HAMMER PROJECTS: STEPHEN G. RHODES
On view at the Hammer Museum, Los Angeles, June 19 – September 26, 2010
Los Angeles–based artist Stephen G. Rhodes’s multimedia installations darkly theatricalize the historical unconscious, borrowing strategies of pedagogical entertainment found in theme parks, period cinema, and museum displays. When Rhodes takes on a topic, he literally tackles it, ungluing the various parts (overt or subliminal) to reveal the underbelly of his subject. For his first museum solo exhibition, Rhodes debuts an installation that takes as its starting point the TV pioneer Steve Allen’s late 1970s television chat show Meeting of Minds— pre-Bill and Ted’s anachronistic talk show featuring guests from different historical periods where one may find Frederick Douglass and the Marquis de Sade sharing laughs at a roundtable discussion with Niccolò Machiavelli and Elizabeth Barrett Browning. The installation on view at the Hammer, Receding Mind: Circle of Shit (2010) (consisting of the destroyed film set and a 360-degree projection), stages a collision of mediums, citations, and narrative contingencies, offering an impossible history lesson that must be negotiated both architecturally and cinematically.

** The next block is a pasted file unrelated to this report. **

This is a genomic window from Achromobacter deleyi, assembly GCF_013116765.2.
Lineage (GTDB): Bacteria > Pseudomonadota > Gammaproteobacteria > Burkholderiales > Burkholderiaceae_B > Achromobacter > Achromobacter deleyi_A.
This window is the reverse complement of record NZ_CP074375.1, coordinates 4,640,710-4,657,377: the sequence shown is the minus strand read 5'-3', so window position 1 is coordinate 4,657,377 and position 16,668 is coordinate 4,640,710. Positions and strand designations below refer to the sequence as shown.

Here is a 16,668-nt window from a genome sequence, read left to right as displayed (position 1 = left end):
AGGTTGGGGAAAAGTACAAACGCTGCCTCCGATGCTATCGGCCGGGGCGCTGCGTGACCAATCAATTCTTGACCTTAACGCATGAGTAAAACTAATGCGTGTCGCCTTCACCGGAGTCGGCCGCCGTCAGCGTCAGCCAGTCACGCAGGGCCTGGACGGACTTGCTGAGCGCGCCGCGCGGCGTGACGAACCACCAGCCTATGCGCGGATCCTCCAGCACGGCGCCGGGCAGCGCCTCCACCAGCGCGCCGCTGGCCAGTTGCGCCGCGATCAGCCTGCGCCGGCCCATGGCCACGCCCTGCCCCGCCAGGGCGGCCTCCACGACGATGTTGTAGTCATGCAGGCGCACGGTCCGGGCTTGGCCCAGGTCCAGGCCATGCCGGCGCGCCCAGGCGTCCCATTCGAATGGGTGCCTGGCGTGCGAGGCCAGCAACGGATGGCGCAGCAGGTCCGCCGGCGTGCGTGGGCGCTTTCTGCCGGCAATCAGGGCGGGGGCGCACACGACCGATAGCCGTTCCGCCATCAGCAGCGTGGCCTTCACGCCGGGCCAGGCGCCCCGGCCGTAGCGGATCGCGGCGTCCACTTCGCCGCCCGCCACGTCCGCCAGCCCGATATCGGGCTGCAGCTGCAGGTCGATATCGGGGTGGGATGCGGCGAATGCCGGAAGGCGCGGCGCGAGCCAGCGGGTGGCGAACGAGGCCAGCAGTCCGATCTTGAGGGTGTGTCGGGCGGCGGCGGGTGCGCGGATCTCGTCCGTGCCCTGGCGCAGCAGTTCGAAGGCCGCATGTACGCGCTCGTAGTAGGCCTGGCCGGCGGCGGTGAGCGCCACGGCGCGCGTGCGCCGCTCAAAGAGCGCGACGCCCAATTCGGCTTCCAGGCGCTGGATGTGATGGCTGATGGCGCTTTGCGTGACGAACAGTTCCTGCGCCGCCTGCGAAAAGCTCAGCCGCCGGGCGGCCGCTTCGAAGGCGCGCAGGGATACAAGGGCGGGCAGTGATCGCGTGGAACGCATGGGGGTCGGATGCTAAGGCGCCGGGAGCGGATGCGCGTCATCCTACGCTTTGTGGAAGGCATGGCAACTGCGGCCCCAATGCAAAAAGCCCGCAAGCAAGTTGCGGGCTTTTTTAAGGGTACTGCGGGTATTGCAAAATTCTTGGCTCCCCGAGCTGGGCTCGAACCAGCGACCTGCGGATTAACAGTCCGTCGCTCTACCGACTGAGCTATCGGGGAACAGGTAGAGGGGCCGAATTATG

Stephen G. Rhodes was born in Houston, Texas in 1977, raised in Louisiana, and currently lives in Los Angeles. He received a BFA from Bard College, Annandale, NY (1999), and a MFA from Art Center College of Design, Pasadena, CA (2005). Rhodes has exhibited widely in the U.S. and Europe and was included in Prospect 1 biennial, New Orleans, LA; The Generational: Younger than Jesus, the New Museum, New York, NY; and Between Two Deaths, ZKM Center for the Arts and Media, Karlsruhe, Germany. He was also featured in Second Nature: The Valentine-Adelson Collection at the Hammer Museum (2009). Hammer Projects: Stephen G. Rhodes is his first one-person museum exhibition.
This exhibition is organized by Ali Subotnick, Hammer curator.
Hammer Projects is a series of exhibitions focusing primarily on the work of emerging artists.
Hammer Projects is made possible with major gifts from Susan Bay Nimoy and Leonard Nimoy and The Horace W.
Goldsmith Foundation. Additional generous support is provided by the Los Angeles County Arts Commission;
Good Works Foundation and Laura Donnelley; L A Art House Foundation; the Department of Cultural Affairs, City
of Los Angeles; and the David Teiger Curatorial Travel Fund.